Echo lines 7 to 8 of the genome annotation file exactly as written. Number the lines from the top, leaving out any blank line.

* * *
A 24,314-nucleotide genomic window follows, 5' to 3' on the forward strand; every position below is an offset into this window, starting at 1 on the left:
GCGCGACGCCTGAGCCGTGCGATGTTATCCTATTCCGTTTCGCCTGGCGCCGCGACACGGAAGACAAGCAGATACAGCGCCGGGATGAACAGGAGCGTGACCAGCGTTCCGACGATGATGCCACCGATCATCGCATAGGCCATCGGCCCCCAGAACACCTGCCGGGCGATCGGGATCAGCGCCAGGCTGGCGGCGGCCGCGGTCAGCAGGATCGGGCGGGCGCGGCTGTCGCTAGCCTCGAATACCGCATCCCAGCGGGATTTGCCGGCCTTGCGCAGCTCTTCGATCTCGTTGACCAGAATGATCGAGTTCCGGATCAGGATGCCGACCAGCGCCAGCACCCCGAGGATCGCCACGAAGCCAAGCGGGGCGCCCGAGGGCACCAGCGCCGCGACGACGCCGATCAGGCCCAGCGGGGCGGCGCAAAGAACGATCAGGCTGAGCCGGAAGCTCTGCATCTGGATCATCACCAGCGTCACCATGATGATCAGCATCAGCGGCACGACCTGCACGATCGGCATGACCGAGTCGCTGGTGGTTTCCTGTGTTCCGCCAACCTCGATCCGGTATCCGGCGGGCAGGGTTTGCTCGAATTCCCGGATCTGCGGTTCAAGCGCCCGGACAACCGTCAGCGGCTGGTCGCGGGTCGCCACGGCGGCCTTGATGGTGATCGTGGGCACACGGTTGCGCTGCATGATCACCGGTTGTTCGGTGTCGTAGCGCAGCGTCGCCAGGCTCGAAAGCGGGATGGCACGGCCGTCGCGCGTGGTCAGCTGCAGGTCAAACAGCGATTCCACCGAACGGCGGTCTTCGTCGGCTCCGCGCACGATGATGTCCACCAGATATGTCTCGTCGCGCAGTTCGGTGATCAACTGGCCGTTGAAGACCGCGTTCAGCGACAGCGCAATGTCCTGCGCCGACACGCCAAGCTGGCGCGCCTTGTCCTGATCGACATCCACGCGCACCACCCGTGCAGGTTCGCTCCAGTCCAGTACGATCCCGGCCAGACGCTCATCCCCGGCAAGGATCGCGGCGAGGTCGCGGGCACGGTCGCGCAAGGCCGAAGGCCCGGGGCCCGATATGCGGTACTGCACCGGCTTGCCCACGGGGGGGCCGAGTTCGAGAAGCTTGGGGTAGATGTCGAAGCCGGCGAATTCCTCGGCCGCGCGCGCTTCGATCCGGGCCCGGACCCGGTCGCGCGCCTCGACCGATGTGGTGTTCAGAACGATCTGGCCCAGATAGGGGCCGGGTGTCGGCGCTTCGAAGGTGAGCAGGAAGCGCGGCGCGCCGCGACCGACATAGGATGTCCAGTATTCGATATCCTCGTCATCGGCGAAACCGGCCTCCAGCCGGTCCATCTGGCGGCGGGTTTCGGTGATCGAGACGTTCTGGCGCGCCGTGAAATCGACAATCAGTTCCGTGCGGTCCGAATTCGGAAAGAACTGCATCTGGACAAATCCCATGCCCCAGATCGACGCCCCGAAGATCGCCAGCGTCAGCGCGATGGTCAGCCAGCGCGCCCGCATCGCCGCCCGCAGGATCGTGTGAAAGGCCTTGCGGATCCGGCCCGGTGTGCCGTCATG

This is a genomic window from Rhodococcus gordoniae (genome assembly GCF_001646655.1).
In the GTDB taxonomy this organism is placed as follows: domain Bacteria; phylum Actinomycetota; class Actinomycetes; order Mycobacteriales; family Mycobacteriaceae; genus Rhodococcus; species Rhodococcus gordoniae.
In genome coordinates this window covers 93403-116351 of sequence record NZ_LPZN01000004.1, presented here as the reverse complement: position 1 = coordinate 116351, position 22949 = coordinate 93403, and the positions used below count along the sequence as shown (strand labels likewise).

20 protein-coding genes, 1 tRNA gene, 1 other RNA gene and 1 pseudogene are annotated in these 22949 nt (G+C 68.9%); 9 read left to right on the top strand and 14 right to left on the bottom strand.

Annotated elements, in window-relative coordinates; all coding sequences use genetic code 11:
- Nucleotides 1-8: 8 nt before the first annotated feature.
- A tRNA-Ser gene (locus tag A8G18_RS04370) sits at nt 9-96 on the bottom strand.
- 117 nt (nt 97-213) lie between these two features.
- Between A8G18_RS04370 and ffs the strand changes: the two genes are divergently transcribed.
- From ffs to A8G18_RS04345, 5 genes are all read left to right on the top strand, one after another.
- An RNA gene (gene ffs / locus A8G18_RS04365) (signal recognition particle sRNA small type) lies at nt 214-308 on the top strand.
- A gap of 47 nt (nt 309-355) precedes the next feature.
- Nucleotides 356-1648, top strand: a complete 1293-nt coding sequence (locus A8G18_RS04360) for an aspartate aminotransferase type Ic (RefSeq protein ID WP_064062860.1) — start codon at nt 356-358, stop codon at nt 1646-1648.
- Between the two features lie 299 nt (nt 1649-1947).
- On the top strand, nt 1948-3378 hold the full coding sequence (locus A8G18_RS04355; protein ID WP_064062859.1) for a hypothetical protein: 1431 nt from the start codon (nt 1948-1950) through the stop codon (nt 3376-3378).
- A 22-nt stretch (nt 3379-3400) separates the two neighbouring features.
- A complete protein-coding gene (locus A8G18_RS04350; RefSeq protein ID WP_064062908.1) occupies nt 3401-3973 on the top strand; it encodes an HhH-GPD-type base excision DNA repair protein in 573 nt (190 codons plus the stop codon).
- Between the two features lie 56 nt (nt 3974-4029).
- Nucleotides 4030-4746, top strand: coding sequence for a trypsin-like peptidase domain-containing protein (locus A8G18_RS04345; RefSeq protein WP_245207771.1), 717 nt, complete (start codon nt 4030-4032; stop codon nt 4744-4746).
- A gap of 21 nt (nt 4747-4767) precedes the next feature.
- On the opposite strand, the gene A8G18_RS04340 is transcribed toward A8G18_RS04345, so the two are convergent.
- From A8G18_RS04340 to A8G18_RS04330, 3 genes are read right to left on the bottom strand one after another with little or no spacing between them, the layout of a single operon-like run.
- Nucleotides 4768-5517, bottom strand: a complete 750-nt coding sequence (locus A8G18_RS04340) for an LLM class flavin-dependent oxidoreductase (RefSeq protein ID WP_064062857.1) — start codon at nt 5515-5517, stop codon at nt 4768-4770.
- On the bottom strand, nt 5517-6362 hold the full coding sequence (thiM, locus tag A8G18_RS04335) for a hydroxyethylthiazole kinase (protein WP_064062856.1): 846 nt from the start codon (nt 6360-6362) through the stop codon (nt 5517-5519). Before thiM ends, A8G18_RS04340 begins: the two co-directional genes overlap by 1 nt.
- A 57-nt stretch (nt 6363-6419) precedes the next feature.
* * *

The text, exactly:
Annotated elements, in window-relative coordinates; all coding sequences use genetic code 11:
- Nucleotides 1-8: 8 nt before the first annotated feature.